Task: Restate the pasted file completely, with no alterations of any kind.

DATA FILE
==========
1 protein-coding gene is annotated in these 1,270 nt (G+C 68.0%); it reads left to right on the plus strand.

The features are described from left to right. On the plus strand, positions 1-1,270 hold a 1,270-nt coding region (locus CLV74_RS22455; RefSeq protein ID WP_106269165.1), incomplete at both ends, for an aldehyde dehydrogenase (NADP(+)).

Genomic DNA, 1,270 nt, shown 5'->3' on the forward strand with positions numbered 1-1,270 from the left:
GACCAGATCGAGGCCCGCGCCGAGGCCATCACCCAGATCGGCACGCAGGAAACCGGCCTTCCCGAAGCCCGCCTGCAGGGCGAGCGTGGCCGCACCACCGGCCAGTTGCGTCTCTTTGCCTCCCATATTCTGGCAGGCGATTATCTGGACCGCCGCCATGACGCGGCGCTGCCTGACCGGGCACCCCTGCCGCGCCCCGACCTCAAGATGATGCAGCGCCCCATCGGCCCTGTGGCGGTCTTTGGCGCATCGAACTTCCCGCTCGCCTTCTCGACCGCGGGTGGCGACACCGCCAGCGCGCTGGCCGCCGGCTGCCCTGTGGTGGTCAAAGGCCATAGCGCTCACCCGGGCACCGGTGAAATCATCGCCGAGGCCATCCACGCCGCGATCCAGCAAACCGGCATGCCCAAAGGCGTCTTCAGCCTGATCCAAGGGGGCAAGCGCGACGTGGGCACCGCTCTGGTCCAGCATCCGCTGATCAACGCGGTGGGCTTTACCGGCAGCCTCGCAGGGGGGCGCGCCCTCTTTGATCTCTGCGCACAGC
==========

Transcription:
1 protein-coding gene is annotated in these 1,270 nt (G+C 68.0%); it reads left to right on the plus strand.

The features are described from left to right. On the plus strand, positions 1-1,270 hold a 1,270-nt coding region (locus CLV74_RS22455; RefSeq protein ID WP_106269165.1), incomplete at both ends, for an aldehyde dehydrogenase (NADP(+)).

Genomic DNA, 1,270 nt, shown 5'->3' on the forward strand with positions numbered 1-1,270 from the left:
GACCAGATCGAGGCCCGCGCCGAGGCCATCACCCAGATCGGCACGCAGGAAACCGGCCTTCCCGAAGCCCGCCTGCAGGGCGAGCGTGGCCGCACCACCGGCCAGTTGCGTCTCTTTGCCTCCCATATTCTGGCAGGCGATTATCTGGACCGCCGCCATGACGCGGCGCTGCCTGACCGGGCACCCCTGCCGCGCCCCGACCTCAAGATGATGCAGCGCCCCATCGGCCCTGTGGCGGTCTTTGGCGCATCGAACTTCCCGCTCGCCTTCTCGACCGCGGGTGGCGACACCGCCAGCGCGCTGGCCGCCGGCTGCCCTGTGGTGGTCAAAGGCCATAGCGCTCACCCGGGCACCGGTGAAATCATCGCCGAGGCCATCCACGCCGCGATCCAGCAAACCGGCATGCCCAAAGGCGTCTTCAGCCTGATCCAAGGGGGCAAGCGCGACGTGGGCACCGCTCTGGTCCAGCATCCGCTGATCAACGCGGTGGGCTTTACCGGCAGCCTCGCAGGGGGGCGCGCCCTCTTTGATCTCTGCGCACAGC